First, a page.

SSPX: What Rome Gets
The summit of the dicastery heads "did not solve the argument," Tornielli writes, saying that a second meeting of its kind -- scheduled for 23 March -- "represents a novelty in the Vatican and indicates that the Pope intents to listen to and value the work of his collaborators in the Curia, just as he did when he led the Congregation for the Doctrine of the Faith," while at the same time not letting slip one bit of his own desision-making authority.
Tornielli relates that two notable interventions were made.
According to the report, the first came from Cardinal Francis Arinze, prefect of the Congregation for Divine Worship and the Discipline of the Sacraments who, according to Il Giornale, said something along these lines: that "freeing the Old Mass" in the hoped-for universally mandated wide sense (i.e. Roman legislation which gives no degree of discretion to the bishops in their local churches) "is not possible," while it remains necessary that some sort of "instrument" can be found in light of the request of the faithful disposed to the Pian Rite. The advocated solution was said to be "a new indult... which explicitly repeats to the bishops the appeal voiced long ago by John Paul II, who told them to be 'generous' towards the Traditionalists." And, as part of the conditions, priests who celebrate the Old Mass would be obliged to, "at the very least," participate in the concelebration of the (Novus Ordo) Holy Thursday Chrism Mass with their bishop.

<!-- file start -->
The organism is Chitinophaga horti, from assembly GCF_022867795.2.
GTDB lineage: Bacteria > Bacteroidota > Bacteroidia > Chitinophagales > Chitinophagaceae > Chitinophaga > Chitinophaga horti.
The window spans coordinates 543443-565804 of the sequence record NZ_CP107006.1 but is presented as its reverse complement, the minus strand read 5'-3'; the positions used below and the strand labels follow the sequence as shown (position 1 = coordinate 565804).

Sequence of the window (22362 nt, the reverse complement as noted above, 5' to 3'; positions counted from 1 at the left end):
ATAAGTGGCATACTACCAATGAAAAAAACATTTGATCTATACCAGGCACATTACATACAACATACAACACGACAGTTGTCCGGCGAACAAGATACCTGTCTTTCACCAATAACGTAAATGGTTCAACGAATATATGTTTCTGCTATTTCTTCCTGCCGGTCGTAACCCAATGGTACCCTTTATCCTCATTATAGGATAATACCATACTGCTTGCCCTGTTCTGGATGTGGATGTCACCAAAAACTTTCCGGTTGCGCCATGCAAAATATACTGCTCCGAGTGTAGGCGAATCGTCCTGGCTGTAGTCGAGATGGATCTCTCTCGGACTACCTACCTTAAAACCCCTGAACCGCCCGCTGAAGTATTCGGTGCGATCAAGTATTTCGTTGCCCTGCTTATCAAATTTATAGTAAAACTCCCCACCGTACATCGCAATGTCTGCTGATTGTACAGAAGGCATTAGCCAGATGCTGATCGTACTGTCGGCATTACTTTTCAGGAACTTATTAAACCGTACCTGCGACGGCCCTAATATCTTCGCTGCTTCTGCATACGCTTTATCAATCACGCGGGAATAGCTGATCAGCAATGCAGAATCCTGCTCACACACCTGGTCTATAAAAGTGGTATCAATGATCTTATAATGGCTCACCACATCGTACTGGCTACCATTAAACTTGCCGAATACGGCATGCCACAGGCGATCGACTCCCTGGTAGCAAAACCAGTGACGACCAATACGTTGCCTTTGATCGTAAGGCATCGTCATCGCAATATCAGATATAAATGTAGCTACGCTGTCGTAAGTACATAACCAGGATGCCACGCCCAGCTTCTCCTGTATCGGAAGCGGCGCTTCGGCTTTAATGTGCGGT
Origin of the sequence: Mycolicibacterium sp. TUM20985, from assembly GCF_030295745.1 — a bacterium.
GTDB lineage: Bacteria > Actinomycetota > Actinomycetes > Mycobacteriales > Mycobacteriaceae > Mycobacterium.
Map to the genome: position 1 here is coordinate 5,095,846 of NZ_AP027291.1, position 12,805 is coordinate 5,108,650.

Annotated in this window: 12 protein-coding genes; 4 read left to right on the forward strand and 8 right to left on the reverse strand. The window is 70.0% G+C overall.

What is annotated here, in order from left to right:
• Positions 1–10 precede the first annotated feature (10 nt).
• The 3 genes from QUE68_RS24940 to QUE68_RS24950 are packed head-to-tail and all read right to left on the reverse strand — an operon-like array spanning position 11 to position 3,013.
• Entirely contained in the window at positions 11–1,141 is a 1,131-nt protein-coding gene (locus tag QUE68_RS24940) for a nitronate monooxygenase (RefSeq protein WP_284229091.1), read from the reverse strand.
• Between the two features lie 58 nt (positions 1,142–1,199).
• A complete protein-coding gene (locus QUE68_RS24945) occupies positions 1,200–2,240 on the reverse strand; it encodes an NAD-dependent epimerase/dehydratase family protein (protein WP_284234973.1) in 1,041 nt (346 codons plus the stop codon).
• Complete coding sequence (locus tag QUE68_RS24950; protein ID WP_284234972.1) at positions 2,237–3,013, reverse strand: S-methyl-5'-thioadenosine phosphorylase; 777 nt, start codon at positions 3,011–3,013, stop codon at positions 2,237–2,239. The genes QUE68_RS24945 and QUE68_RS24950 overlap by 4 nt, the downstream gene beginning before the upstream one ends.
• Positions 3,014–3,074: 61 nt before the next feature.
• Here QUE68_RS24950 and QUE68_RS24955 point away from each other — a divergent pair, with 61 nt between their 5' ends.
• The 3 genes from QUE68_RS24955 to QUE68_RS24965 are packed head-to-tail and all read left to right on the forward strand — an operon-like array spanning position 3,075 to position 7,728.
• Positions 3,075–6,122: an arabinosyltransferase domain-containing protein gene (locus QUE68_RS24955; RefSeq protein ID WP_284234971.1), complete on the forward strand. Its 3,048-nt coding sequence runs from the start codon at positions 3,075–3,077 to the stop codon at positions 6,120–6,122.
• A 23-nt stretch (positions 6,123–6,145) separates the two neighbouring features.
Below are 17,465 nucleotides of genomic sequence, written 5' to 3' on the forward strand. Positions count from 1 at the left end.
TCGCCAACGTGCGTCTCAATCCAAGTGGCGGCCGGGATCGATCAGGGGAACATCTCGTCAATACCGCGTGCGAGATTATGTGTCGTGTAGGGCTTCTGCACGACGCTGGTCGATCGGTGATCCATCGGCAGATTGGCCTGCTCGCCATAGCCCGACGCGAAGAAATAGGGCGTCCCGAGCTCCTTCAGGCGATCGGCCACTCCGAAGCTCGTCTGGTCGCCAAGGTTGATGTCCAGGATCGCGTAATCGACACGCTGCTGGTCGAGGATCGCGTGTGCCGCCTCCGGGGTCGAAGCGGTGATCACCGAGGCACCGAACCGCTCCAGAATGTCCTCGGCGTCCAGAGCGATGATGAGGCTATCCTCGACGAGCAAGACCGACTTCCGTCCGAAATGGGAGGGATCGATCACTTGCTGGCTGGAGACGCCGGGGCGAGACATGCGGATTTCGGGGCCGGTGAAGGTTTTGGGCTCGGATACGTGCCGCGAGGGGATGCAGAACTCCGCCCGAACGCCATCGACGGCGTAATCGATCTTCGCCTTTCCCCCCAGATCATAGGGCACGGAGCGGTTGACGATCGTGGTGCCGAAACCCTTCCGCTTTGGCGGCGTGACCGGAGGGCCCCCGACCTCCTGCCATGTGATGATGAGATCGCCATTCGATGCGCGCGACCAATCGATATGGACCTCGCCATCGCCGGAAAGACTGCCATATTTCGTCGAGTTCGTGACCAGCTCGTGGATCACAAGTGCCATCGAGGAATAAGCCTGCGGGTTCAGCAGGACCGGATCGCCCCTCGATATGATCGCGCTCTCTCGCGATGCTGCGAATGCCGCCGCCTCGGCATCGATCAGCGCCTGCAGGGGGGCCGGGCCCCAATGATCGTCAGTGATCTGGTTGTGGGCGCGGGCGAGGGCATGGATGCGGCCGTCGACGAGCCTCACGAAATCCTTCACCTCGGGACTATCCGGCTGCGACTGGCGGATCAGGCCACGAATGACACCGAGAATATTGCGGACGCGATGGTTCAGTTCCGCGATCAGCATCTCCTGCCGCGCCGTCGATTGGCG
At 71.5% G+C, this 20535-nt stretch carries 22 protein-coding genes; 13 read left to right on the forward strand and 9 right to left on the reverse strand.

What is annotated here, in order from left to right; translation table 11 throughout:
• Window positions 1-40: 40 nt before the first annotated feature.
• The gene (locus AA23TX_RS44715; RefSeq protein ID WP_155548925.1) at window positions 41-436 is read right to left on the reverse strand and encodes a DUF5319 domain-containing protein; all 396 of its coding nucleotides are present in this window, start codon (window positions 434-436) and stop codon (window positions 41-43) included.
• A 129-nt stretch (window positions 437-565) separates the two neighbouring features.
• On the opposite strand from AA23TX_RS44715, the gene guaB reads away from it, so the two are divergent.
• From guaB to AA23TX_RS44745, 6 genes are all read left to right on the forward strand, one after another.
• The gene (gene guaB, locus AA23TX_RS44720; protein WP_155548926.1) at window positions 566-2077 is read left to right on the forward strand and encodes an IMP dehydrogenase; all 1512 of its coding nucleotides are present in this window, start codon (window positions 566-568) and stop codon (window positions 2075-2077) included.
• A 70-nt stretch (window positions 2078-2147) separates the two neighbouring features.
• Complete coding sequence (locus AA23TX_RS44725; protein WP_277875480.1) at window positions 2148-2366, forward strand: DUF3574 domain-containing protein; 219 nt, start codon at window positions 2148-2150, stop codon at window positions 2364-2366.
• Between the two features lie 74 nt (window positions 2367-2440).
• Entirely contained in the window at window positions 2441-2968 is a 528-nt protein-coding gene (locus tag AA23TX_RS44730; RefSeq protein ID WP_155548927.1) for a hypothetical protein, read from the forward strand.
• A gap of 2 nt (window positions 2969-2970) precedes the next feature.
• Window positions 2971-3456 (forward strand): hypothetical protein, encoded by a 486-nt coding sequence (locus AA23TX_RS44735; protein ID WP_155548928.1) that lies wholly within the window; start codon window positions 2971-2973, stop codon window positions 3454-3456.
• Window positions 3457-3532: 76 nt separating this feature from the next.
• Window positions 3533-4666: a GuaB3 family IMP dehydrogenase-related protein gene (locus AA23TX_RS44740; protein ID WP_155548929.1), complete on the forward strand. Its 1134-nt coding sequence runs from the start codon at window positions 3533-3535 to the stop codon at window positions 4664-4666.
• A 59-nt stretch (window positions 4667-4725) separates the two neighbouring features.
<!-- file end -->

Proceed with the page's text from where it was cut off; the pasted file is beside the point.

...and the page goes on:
The other side was, predictably, taken by Cardinal Dario Castrillion Hoyos, the prefect of the Congregation for the Clergy and president of Ecclesia Dei (which handles the implementation of the indult) who has been the Holy See's point man on discussions with the SSPX. According to Tornielli, Castrillion took the line that Bernard Fellay did in his August audience with Benedict XVI -- that the Holy See "cancel" the excommunications "as Paul VI did when meeting with the Orthodox," at which point the mutual excommunications of 1054 were simultaneously expunged.
Lastly, after several weeks of reports -- broken here -- of what the Society would receive in exchange for its return to communion with the Catholic church: the nullification of the excommunications, autonomous juridical status, etc., Tornielli runs for the first time what Rome would demand from the Society in exchange, according to Castrillion's line of argument.
In sum, it would involve three consents and acknowledgments from the Society's leadership:
1. The acceptance of the Second Vatican Council (seemingly as a valid ecumenical council whose decrees carry weight in terms of Tradition, as opposed to a simply pastoral one which lacked force).
2. Obedience to the Pope
3. The validity of the postconciliar liturgy
And there you have it.... More as it comes in.